Sunday, July 17


Toy Shopping, Winter Edition

It's been a while since I bought myself a new toy.0  My current pair of laptops from last year (Mio and Sae) are doing fine and don't need replacing.  My current Windows desktop (which dates back to 2008) needs to be rebuilt, but I already have the parts for that and just haven't found the time to do the necessary work.  My Linux box is pretty much okay, though it's full of backup files because I have nowhere else to put them.  More memory would be nice when I'm playing around with large databases or working with lots of virtual machines at once, but to get there I'd have to replace the motherboard as well, because while the current board supports 16GB of DDR2, up from the 8GB actually installed, it would be cheaper to swap the board for a DDR3 model than to track down the rare and expensive unbuffered 4GB DDR2 DIMMs I need.

Which ain't no fun.

A new video card is always nice, but my 4850 is doing pretty well, and I've finished Mass Effect 2 and Dragon Age: Origins, so there's nothing taxing I really need to play until Mass Effect 3 comes out next year.  And with AMD's 7000 series based on a 28nm process expected around the end of the year, now is not the time to buy.

I even have an SSD - an 80GB Intel X25-M - sitting here that I haven't had time to install.

What I really need is products that are reasonably priced and simply do what it says on the box.  Buy them, plug them in, leave them to work.

I've had my eye on some cheap Buffalo Linkstation Pro Quads -  a cute little 4-bay NAS, about 6x6x9 inches, which goes for less than $250 locally without disks.  I can pick up 2TB Seagate or Western Digital drives1 for less than $90 each, so it's about $600 for a 6TB RAID-5 NAS.  Pretty good; my LaCie 8TB RAID-5 unit ran something like $2000 back when.  But I'd need more than one of the Buffaloes, and that's kind of a bore, even if they're small and cute and I can name them after the fairies from Sugar.2

I regretted not getting more of the old Acer Easystores when those were going cheap (the discontinued Linux model, not the later Windows Home Server model), so I've been thinking of maybe getting three or even four of the Buffaloes.

Then I saw this:
The DS2411+.

And I though to myself, wait a minute.  Wait a minute.  12 bays?  Nearly 200MB per second?4  InfiniBand5 expansion for a second cabinet and another 12 bays?  That's got to cost a fortune./images/SynologyDX1211.jpg
The DX1211 expansion unit.  No, it's totally not the same image  twice with the product name Photoshopped over.

Well, in fact it's not cheap, but it's not nearly as expensive as I'd expected.  $1550 for a 12-bay high-performance (for the market segment) SMB6 NAS is a steal.  It's not rack mount, but I don't have a rack.  The expansion cabinet isn't much cheaper than the main unit itself, making that a dubious proposition, but it's there if you need it.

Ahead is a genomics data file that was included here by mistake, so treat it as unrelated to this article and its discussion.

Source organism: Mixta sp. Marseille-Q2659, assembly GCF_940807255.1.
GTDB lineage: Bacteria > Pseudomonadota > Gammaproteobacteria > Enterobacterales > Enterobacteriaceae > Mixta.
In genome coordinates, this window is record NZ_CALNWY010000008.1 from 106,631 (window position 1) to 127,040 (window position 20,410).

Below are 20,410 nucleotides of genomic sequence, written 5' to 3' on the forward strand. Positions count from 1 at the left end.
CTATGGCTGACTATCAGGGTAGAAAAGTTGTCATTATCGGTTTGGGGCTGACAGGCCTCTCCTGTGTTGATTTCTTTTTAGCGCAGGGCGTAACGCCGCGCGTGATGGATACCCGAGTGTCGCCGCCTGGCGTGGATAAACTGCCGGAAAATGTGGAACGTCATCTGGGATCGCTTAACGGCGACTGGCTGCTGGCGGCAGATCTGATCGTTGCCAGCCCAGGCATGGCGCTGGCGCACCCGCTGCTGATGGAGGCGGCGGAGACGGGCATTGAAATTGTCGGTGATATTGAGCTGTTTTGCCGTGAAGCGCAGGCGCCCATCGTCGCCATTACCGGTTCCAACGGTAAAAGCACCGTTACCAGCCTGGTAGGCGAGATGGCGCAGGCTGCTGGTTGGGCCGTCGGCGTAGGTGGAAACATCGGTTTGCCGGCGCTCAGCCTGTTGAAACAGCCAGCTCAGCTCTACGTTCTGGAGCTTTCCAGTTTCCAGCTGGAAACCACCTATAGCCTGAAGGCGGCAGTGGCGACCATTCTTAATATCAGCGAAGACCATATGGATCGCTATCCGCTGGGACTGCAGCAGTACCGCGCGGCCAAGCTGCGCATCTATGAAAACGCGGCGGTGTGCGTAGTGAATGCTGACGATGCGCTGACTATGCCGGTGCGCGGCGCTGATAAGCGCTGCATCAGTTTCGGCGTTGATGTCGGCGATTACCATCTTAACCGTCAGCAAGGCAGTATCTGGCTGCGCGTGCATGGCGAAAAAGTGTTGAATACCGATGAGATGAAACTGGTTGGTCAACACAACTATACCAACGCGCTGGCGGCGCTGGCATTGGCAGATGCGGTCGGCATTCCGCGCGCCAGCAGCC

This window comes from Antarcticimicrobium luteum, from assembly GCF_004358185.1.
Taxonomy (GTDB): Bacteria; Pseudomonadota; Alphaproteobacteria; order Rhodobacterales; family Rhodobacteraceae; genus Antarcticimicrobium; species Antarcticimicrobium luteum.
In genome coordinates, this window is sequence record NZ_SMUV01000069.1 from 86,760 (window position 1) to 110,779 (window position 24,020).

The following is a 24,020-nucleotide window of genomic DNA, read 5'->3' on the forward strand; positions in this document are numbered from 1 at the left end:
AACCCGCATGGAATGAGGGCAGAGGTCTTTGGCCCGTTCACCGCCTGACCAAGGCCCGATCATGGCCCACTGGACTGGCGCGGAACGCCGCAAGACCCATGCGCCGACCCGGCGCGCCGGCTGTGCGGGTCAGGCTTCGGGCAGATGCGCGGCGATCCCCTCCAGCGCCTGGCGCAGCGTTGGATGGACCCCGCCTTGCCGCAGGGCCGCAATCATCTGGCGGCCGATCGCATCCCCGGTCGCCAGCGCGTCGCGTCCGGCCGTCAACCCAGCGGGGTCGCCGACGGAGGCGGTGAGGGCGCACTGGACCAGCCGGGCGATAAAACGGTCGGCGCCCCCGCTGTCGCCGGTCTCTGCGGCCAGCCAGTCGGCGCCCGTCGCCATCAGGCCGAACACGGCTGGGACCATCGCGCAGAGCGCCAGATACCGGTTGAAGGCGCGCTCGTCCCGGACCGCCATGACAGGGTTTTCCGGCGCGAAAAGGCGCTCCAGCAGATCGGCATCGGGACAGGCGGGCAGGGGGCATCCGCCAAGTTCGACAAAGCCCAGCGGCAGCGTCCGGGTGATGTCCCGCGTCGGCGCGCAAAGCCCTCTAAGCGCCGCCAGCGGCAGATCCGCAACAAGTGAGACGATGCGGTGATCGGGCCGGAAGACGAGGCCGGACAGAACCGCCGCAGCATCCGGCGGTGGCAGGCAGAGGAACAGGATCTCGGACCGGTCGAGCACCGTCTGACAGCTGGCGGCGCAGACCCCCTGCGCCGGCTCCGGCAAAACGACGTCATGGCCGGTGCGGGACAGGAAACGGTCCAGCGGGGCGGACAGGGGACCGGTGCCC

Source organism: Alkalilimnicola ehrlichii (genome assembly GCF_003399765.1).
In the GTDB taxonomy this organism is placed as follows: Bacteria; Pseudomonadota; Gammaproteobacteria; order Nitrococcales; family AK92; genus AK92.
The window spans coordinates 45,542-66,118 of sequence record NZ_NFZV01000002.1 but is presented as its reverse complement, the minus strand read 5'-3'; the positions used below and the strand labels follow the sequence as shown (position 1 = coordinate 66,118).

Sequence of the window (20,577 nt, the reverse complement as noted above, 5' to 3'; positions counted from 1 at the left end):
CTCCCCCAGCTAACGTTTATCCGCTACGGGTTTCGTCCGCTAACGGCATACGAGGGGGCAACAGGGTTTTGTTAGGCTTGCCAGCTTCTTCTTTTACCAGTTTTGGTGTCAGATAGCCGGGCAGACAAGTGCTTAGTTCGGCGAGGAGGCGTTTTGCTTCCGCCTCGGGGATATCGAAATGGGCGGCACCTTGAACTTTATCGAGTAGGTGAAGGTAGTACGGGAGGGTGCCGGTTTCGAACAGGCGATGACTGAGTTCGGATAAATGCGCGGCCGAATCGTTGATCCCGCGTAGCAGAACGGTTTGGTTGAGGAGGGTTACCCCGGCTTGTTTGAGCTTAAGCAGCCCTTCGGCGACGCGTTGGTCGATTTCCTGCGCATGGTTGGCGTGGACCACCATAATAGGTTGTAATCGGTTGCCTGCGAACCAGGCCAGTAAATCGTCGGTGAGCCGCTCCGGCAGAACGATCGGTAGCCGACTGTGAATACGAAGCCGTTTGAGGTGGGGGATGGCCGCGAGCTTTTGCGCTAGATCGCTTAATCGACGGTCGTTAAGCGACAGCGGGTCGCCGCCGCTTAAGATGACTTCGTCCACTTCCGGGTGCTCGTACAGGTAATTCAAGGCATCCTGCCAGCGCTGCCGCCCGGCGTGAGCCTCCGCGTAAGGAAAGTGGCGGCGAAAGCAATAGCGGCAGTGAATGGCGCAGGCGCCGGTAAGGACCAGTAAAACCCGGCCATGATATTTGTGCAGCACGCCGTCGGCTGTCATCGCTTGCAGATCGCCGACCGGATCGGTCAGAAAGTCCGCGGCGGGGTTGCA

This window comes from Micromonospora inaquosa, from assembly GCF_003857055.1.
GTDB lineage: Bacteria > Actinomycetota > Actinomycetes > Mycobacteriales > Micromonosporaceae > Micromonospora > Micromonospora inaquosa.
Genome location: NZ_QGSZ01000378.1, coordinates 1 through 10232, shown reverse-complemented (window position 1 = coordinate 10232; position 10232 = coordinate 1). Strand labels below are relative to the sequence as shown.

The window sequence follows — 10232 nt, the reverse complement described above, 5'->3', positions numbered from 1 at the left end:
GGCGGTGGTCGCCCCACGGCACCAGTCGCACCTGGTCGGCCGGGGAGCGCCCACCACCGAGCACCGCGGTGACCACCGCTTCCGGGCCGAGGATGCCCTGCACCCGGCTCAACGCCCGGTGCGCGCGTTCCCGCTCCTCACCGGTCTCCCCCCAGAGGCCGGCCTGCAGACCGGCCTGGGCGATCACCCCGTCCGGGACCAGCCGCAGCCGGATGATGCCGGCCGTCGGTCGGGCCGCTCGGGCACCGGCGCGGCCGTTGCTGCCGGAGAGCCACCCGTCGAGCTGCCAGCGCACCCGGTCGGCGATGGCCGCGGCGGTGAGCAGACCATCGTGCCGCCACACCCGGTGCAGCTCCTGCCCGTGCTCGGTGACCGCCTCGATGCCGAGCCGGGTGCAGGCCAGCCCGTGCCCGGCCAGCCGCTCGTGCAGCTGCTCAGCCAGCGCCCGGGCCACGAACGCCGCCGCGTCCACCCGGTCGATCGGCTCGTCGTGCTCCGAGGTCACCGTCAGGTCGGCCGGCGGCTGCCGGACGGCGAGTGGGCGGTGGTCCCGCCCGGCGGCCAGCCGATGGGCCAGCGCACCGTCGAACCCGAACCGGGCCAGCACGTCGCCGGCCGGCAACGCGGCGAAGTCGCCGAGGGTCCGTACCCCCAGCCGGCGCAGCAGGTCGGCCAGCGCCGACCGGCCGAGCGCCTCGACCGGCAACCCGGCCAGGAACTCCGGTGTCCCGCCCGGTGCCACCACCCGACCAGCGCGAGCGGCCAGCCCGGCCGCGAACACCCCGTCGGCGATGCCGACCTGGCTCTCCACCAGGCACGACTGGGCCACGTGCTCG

As well as the basic SMB,7 NFS, and FTP, it's an iSCSI target (that is, it can serve as raw disk as well as shared filesystems), a web server with MySQL and PHP, a recording station for TCP/IP-based video cameras, a streaming audio server, an automated BitTorrent/eMule/Usenet downloader, an iTunes server, a print server (it has four USB ports for attaching widgets), a mail server, a firewall, and a VPN server.

Or to put it another way, it runs Linux.  But it has a pretty front-end.

It does all the usual things you'd expect storage-wise: RAID-0, 1, 5, 6, and 10, online capacity expansion and RAID level migration, and it has a hybrid RAID mode (like the Drobo) that lets you mix and match drive sizes and automatically balances them with single or double failure protection and gives you the optimum disk space.

It's a fair bit bigger than the Buffaloes - about a twelve-inch cube, so about four times the size and six times the price for the empty box.  But I can pop a dozen cheap 2TB drives in there, RAID-6 them, and then forget about it.  That's precisely what I need.

There's an even more powerful model, the DX3611xs, with four network ports, two InfiniBand ports for expansion, and two expansion slots besides, but that costs more than twice as much and still only has 12 bays, so it's not what I need.  Might be just the ticket for the office, though.  And this is where the expansion units make sense - with a much more capable but concomittently exorbitant main unit, you'd want the ability to add as much storage as possible, and the DX1211 expansion runs a little over a third the price of the DS3611xs.

Update: With the latest version of the management software (currently in beta) it's also an ISO server (serving CD/DVD/Blu-Ray images as network drives), a syslog server (for collecting logging data from multiple Linux or Unix systems), an Apple TimeMachine backup server, a scan and fax server, an LDAP server, and a Youtube video snaffler, among other new features.  It's really quite shiny.

0 The Steam and GOG sales don't count.
1 I already have a small herd of external 2TB Western Digital drives here that I've been using for backups for my dying Windows box.  Wonder if they come out of their casings easily?
2 The LaCie is in fact named Sugar.  It's white3, and it's a cube, so that was obvious.
3 Well, it looked white in the photos.  It's not white.  It's an unpainted cast aluminium block.  I named it Sugar anyway.
4 Link aggregation.
5 Woo!
6 Small-Medium Business.
7 Server Message Block, a.k.a. CIFS.

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